Social determinants of health are the conditions in the environments where we are born, live, play and work.  Our age is also a factor and all of these things affect a wide range of health, quality of life outcomes, and have a major impact on our health.

Each year, 3.6 million people in the United States do not obtain medical care for multiple reasons.  Some don’t have access to grocery stores with healthy food options so they don’t have good nutritional items available.  While others don’t have transportation to get them to and from medical appointments. These two factors can raise their health risks and lowers their life-expectancy compared to people who do have access to these things.

Inequalities arise because of the circumstances in which people live and the systems put in place to deal with health issues.   The World Health Organization says, “Unequal distribution of health-damaging experiences is not in any sense a ‘natural’ phenomenon but is the result of a toxic combination of poor social policies and unfair economic arrangements, (where the already well-off and healthy become even richer and the poor who are already more likely to be ill become even poorer).

Studies show individuals who are consistently deprived whether wealth, influence, or power, are at a significant disadvantage for health equities and face a lower health outcome than those who are able to access resources.

So, what happens when someone in our community has a life-threatening illness but has no means to receive the proper healthcare?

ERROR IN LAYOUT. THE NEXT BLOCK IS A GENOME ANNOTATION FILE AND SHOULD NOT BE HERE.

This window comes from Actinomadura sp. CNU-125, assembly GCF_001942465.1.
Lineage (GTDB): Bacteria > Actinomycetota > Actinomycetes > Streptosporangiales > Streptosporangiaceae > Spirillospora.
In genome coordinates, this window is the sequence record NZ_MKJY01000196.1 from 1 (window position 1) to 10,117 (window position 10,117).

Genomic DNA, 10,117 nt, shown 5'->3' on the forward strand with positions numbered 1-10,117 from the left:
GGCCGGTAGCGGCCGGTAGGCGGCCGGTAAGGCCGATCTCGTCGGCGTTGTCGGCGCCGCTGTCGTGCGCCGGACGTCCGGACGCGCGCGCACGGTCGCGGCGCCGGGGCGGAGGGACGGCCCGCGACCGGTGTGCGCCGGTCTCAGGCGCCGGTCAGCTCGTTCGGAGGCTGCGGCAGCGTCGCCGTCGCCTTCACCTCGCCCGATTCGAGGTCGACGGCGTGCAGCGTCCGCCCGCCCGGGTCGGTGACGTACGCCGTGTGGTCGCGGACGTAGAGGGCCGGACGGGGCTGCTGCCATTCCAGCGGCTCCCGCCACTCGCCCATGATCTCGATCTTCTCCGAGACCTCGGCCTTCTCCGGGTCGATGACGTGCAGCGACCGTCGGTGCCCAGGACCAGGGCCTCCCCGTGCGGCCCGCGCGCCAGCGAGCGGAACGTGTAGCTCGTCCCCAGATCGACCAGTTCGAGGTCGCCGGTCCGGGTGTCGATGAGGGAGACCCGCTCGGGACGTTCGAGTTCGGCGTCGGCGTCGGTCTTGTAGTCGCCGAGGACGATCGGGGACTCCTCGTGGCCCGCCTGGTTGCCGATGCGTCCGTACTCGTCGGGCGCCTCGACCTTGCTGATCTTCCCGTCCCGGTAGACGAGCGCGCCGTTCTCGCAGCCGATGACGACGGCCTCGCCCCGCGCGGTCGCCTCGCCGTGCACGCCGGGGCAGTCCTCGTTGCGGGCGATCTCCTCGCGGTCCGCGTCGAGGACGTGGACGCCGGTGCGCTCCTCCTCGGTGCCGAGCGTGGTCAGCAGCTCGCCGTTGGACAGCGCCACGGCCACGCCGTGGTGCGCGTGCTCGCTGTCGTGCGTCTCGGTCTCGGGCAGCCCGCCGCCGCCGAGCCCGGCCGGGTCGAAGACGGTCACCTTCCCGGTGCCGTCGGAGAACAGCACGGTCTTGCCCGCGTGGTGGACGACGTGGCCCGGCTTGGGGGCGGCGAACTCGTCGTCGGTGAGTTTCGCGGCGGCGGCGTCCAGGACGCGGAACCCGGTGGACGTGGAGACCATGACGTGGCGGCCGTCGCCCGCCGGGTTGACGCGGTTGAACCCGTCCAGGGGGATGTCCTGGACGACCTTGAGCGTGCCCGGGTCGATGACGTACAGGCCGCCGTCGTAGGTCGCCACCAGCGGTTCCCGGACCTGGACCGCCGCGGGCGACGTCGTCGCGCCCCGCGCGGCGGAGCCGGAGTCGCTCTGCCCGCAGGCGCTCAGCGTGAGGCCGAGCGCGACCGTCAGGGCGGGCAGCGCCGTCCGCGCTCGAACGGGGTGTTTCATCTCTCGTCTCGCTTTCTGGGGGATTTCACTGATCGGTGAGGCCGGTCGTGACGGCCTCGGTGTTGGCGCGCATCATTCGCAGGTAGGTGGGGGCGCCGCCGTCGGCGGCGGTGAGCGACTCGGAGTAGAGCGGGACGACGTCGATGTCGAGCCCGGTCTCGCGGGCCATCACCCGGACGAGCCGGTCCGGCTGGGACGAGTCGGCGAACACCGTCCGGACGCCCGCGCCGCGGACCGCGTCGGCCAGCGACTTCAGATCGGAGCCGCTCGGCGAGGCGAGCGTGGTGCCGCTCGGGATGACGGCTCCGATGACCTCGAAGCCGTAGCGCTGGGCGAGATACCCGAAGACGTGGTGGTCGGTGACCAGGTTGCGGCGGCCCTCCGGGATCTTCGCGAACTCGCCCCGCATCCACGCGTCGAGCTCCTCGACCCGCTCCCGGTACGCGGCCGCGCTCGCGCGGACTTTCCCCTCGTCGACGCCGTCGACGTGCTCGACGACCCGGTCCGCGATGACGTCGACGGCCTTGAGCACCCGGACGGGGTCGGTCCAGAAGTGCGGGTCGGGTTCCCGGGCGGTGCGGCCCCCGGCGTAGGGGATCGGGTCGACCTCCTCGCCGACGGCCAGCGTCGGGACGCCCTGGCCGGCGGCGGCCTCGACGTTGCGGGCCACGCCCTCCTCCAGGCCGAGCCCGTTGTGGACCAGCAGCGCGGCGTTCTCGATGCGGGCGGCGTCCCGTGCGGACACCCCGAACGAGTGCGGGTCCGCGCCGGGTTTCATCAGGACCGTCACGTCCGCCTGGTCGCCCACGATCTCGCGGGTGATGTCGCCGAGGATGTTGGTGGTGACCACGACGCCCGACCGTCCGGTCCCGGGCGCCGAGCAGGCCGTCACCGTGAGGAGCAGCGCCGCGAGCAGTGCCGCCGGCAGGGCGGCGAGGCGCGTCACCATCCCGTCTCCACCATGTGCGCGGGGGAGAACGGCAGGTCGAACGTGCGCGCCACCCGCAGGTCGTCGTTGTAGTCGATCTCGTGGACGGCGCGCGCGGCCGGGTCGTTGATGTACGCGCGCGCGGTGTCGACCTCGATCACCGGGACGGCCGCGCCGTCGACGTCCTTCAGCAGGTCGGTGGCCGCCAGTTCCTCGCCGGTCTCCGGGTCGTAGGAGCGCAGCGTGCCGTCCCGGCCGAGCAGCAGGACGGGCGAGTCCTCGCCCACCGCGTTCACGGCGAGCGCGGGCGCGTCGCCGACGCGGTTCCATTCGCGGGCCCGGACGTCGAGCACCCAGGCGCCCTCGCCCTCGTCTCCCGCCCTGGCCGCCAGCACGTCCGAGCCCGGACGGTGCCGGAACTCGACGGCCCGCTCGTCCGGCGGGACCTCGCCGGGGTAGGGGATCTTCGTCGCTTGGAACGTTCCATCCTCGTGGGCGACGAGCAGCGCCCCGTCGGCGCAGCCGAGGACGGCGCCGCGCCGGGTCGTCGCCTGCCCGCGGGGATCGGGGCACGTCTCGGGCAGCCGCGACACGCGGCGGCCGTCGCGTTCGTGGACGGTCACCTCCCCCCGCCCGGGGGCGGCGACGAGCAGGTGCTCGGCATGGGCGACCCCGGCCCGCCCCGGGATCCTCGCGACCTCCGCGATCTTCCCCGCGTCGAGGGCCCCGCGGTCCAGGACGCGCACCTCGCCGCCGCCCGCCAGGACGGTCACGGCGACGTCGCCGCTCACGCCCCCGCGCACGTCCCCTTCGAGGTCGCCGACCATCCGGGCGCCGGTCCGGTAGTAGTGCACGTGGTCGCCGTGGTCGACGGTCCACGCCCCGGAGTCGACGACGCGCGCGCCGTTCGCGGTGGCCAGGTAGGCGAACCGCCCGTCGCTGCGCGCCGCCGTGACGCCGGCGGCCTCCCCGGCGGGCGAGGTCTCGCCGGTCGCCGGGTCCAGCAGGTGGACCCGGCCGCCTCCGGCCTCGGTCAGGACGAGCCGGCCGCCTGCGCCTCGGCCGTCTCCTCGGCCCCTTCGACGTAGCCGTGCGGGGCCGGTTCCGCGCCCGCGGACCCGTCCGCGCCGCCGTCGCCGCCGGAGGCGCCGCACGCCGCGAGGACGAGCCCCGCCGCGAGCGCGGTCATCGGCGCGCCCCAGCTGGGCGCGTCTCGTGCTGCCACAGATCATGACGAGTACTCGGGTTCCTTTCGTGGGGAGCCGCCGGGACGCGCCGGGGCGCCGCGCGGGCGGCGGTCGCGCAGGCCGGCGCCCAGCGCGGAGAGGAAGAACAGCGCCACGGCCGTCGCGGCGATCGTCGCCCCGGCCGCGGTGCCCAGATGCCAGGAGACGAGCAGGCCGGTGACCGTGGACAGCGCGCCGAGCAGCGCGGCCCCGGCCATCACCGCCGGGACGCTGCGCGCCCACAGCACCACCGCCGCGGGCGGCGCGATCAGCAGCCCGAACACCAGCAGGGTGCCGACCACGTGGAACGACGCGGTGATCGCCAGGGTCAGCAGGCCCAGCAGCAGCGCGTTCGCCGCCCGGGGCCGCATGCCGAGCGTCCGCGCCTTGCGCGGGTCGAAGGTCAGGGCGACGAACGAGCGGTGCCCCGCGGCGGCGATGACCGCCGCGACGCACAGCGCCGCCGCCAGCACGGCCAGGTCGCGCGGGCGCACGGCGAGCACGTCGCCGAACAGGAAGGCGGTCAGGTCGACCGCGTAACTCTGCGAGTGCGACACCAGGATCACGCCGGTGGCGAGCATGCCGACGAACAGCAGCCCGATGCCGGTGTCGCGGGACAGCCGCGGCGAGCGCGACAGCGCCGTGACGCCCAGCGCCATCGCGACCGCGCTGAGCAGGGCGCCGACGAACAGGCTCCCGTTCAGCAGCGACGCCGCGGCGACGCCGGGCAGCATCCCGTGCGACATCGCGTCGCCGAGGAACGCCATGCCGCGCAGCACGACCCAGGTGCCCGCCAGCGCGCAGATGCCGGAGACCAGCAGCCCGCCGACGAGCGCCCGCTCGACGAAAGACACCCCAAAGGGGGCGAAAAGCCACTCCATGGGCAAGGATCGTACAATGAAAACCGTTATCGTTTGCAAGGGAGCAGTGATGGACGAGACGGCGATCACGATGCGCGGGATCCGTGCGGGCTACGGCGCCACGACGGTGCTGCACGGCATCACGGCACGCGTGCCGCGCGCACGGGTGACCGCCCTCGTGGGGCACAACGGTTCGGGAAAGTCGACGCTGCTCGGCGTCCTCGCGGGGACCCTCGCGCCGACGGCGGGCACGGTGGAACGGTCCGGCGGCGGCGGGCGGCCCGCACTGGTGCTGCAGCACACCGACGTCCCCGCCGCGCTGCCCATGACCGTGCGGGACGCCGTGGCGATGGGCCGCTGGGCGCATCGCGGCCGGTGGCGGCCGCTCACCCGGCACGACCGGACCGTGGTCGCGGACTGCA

Maintenance of good health through the utilization of proper healthcare resources can be quite costly and therefore unaffordable to certain populations.  Research has shown that the quality of health care varies among different socioeconomic groups.  Transportation barriers can result in missed or delayed health care appointments, increased health expenditures, and overall poorer health outcomes.  Having transportation readily available, can also be a vehicle for wellness and increased efficiency for healthcare providers.

In order to resolve it, we have to go to the root cause.  Should the responsibility fall on the healthcare system and the provider offering the service?  Or should this fall under government policy and CMS reimbursement for NEMT.  That is the age-old question. 

According to an article in health affairs, early evidence suggests having the health care organizations as the hub could help manage health and these organizations may be motivated to take on the role given the financial risk for outcomes in accountable care and the need to collaborate to achieve improved outcomes in social determinants.  Health care organizations that assume the role of a hub generally assume more responsibility for social determinants than do those that see themselves as spoke, although all are likely to have some role in this work. 

Whatever the case, it is up to us, as a society, to help change the current model and put processes in place so there are no barriers to healthcare access.

Cover Photo by Mor Shani on Unsplash